SHIBATA, Hideaki ( FieldScienceCenter for Northern Biosphere, HokkaidoUniv.,Associate Professor,biogeochemical characteristics of river waters from different land surfaces )

YOH Muneoki ( Environmental Conservation, Tokyo Univ. of Agriculture & Technology,Associate Professor,biogeochemical characteristics of river waters from different land surfaces )

KAWAHIGASHI, Masayuki ( Nihon University College of Bioresource Sciences,Instructor,analyses on organic-iron complex in the Amur river basin )

Group 5: Background of the anthropogenic impacts.

KAKIZAWA, Hiroaki ( Graduate School of Agriculture, Hokkaido Univ.,Professor,background analysis on Russian forest management )

IWASHITA, Akihiro ( Slavic Research Center, Hokkaido Univ.,Professor,politics between russia and china )

PAKU, Kou ( Graduate School of Agriculture, Hokkaido Univ.,Associate Professor,background analysis on Chinese agricultural sociology )

SAKASHITA, Akihiko ( Field Science Center For Northern Biosphere, Hokakido Univ.,Professor,background analysis on Chinese agricultural sociology )

YAMANE, Masanobu ( Kanagawa Prefectural Nature Conservation Center,Special Researcher,background analysis on timber trades among Russia, China and Japan )

Group 6: Spatial and historial monitoring of land-use changes.

HARUYAMA, Shigeko ( Graduate School/Faculty of Bioresources, Mie University,Professor,landform classification in the Amur river basin )

KONDO, Akihiko ( Chiba Univ. EnvironmentalRemoteSensingCenter,Professor,remote sensing on land cover changes in the Amur river basin )

MUROOKA, Mizue ( Hokkaido Abashiri Fisheries Experimental Station,Researcher,remote sensing on land use changes in the Amur river basin )

YAMAGATA Kotaro ( Joetsu University of Education,Associate Professor,geomorphological analysis on flood plain landforms in the Amur river basin )

HIMIYAMA, Yukio ( Hokkaido Univ. of Education,Professor,land-use changes and its background analysis )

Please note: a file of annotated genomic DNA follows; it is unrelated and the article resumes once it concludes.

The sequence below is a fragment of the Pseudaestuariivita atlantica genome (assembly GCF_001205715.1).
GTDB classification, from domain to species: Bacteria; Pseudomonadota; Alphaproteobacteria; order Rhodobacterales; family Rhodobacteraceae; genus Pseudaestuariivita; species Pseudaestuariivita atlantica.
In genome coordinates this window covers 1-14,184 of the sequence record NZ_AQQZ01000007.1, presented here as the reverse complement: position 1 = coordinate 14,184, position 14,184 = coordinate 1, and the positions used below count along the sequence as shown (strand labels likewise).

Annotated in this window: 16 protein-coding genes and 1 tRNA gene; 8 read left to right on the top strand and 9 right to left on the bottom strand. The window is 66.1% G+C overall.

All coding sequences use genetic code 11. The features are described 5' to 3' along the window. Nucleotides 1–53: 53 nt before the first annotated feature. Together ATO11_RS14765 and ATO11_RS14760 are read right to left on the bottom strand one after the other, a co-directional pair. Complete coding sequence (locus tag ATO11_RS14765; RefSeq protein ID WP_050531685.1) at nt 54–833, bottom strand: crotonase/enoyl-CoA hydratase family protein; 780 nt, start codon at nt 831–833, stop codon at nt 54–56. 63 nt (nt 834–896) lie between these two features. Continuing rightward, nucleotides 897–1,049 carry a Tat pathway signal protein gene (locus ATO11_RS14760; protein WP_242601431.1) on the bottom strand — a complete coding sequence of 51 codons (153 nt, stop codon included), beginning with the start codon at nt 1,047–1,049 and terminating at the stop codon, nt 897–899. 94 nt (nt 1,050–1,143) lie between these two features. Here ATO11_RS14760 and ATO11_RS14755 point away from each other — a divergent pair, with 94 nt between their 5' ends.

Group 7: Estimate of atmospheric transports of terrestrial materials.

UEMATSU, Mitsuo ( Ocean Research Institute, Univ. of Tokyo,Professor,deposition of various materials from atmosphere )

MATOBA, Sumito ( Institute of Low Temperature Science, Hokkaido Univ.,Assistant Professor,historical changes of iron deposition by means of ice core analysis )

NARITA, Hideki ( Institute of Low Temperature Science, Hokkaido Univ.,Former Project leader (retired),real-time monitoring of atmospheric deposition of various materials )

NAKAWO, Masayoshi ( national Institutes for the humanities,the board of directors,ice core analysis )

MINAMI, Hideki ( School of Biological Science and Engineering, Tokai Univ.,Associate Professor,chemical analysis on aerosol and ocean sediments )

YASUNARI, Teppei J. ( Nasa Goddard Space Flight Center (Gest/Umbc),Researcher,Atmospheric Science )

SASAKI, Hirotaka ( GraduateSchool of Environmental Earth Sciences, HokkaidoUniv,Graduate,reconstruction of iron flux from atmosphere by means of ice core analysis )

Group 8: Natural variability of the hydro-metrological and hydro-chemical conditions.

ONISHI, Takeo ( River Basin Research Centre, Gifu Univ.,Assistant Professor,numerical modelling of hydrological as well as geochemical transports in the amur river basin )

TACHIBANA, Yoshihiro ( Graduate School/Faculty of Bioresources, Mie University,Professor,natural variability analyses )

KUBOTA, Jumpei ( Research Institute for Humanity and Nature,Associate Professor,hydrological analyses )

TAKAHARA Hikaru ( Kyoto Prefectural Univ.,Professor,reconstruction of paleoenvironment in the amur river basin by pollen analysis )

Group 9: Modeling of biomass production.

MATSUDA, Hiroyuki ( Graduate School of Environment and Information Sciences, Yokohama National Univ.,Professor,theoretical consideration on management of “giant” fish-breeding forest )

KISHI, Michio ( GraduateSchool of Fisheries Science, Hokkaido Univ.,Professor,numerical modelling of phytoplankton production in the Sea of Okhotsk and Oyashio region )

MITSUDERA, Fumio ( Institute of Low Temperature Science, Hokkaido Univ.,Professor,numerical modelling of north pacific intermediate water )

ARAI, Nobuo ( Slavic Research Center, Hokkaido Univ.,Professor,assessment of sea product in the Sea of Okhotsk )

SAITO, Seiichi ( Graduate School of Fisheries Science, Hokkaido Univ.,Professor,satellite observation on primary production )

SUGIMOTO, Takashige ( School of Marine Science and Technology, Tokai Univ.,Professor,assessment of terrestrial impact on estuary ecosystem )

Group 10: conservation strategy for the GFBF.

HANAMATSU, Yasunori ( Researhch Institute of human and nature,Researcher,International law )

HORIGUCHI, Takeo ( Hokkaido University Public Policy School,Associate Professor,International law )

ENDOU, Takahiro ( Research Institute for Humanity and Nature,Assistant Professor,regional and international water managements )

International Researchers